First, there had been a small group of Jewish immigrants from Germany who settled along the eastern border of Smith Hill in the 1840s. But the first group of the second wave of immigration to Smith Hill, during a time when Providence was injected with many new cultures and nationalities, was mostly Russian-Jewish. They settled on Smith Hill between 1890 and 1920. By the turn of the century, many Armenian immigrants began forming a substantial community along or close to Douglas Avenue. In addition, a significant group of Swedes settled in Smith Hill during the 1880s. Although the Armenians still maintain a presence in Smith Hill, most remaining near Douglas Avenue, the Swedish and Jewish communities have mostly left.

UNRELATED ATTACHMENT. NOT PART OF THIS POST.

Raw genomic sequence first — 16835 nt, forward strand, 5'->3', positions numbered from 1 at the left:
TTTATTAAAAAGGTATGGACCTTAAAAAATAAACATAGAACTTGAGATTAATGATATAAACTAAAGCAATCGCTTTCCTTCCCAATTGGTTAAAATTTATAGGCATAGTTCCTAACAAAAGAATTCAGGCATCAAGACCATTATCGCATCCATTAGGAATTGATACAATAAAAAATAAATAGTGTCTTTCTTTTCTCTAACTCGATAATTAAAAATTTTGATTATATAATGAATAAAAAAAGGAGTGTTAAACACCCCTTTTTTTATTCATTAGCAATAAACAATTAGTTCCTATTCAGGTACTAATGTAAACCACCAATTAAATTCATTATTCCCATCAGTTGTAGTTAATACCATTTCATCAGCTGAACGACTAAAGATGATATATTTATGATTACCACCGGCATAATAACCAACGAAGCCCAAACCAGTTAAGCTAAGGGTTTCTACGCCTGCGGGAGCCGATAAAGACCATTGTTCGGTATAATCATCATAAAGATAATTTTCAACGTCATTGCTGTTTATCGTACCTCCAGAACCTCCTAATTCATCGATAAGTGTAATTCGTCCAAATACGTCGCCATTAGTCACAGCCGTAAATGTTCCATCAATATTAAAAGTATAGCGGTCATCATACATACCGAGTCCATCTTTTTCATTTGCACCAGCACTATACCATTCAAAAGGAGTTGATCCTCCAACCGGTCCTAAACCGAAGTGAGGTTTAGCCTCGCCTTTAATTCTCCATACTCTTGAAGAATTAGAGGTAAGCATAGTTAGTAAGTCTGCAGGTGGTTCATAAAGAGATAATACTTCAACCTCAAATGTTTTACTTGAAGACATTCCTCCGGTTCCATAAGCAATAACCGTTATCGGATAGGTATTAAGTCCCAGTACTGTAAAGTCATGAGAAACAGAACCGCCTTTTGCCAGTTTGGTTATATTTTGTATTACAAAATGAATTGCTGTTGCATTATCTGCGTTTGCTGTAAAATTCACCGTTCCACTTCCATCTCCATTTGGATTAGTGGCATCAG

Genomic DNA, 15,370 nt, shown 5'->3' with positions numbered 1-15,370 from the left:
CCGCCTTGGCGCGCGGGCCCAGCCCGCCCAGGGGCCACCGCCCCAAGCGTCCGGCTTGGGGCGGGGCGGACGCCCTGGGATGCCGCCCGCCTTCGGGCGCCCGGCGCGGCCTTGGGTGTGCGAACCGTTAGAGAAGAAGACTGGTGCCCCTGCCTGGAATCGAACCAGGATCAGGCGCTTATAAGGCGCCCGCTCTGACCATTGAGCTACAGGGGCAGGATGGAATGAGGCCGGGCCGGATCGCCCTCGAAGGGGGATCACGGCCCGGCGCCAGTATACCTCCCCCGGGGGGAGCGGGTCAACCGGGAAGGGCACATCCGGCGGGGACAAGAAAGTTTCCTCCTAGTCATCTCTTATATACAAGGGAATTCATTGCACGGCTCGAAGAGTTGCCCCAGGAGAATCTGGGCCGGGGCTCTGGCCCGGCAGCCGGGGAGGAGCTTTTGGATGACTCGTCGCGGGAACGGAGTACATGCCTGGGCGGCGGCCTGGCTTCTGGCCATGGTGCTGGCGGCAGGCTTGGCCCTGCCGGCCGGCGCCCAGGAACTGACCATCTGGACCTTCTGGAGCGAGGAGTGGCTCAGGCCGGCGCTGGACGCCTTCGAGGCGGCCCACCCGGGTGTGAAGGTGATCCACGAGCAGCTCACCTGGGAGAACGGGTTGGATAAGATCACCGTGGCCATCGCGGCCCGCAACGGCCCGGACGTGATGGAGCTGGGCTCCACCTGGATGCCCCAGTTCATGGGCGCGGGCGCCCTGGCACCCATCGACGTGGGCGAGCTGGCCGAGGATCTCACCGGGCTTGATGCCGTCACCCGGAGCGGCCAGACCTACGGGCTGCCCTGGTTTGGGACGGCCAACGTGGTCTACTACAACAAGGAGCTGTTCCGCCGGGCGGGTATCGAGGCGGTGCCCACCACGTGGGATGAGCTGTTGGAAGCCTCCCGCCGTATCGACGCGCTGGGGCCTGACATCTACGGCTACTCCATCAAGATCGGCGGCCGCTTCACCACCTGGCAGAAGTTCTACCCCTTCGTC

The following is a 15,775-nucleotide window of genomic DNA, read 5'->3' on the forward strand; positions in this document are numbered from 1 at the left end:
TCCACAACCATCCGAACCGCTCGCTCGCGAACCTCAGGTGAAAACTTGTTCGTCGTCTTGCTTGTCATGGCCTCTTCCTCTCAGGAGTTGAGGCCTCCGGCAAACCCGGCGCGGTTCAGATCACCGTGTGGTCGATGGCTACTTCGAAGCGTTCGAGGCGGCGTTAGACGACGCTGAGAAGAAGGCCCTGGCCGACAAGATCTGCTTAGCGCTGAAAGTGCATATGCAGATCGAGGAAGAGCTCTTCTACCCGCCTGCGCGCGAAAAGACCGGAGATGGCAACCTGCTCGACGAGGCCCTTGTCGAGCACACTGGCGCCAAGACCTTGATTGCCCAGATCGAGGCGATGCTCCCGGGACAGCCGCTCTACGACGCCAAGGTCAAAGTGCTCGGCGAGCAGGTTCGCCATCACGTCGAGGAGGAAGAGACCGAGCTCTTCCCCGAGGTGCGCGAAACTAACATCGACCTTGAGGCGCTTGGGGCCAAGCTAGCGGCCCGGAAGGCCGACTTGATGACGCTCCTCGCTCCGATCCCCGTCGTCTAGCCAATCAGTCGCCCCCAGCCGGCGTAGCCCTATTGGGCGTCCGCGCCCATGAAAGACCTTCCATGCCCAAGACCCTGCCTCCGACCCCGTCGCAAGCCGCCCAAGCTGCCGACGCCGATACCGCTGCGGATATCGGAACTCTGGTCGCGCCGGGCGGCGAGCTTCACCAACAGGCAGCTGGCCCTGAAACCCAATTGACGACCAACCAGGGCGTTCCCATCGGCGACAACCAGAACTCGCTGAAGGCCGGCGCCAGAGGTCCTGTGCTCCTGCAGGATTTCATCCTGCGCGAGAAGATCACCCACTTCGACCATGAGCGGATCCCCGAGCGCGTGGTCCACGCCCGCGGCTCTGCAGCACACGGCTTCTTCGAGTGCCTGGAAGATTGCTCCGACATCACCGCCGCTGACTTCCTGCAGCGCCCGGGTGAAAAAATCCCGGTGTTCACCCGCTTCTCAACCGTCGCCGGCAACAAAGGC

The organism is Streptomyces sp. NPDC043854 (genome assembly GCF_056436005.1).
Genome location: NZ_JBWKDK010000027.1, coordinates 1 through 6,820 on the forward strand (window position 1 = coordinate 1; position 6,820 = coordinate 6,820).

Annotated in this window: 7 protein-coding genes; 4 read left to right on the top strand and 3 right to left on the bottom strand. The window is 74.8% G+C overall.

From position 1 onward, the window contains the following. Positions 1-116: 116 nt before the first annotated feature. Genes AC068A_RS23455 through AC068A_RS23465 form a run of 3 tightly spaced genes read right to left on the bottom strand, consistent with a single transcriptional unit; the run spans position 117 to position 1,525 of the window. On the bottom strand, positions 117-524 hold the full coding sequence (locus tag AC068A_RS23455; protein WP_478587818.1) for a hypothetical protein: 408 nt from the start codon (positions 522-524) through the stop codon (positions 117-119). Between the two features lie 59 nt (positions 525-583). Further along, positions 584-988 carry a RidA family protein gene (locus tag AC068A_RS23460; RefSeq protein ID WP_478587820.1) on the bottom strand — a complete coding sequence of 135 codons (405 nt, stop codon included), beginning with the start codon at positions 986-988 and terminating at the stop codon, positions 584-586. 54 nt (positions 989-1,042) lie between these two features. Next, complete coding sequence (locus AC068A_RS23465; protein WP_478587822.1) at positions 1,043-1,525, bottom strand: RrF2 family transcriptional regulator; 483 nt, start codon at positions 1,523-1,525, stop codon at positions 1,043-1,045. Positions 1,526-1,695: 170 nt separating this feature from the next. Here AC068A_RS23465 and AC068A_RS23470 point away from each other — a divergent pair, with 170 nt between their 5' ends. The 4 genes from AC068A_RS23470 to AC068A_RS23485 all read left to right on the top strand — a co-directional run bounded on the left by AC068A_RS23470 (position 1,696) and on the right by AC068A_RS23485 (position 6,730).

Extensive construction and development changed the look of the neighborhood in the 1870s. Between 1860 and 1890, real estate development reflected the growing industry and immigration patterns over the period. Most of the areas were lined with small cottages and multiple-family homes to accommodate the growing population of industrial workers. By the 1920s, Smith Hill had reached its peak. Most of the land was occupied. The community remained heavily Irish with various pockets of other ethnic groups.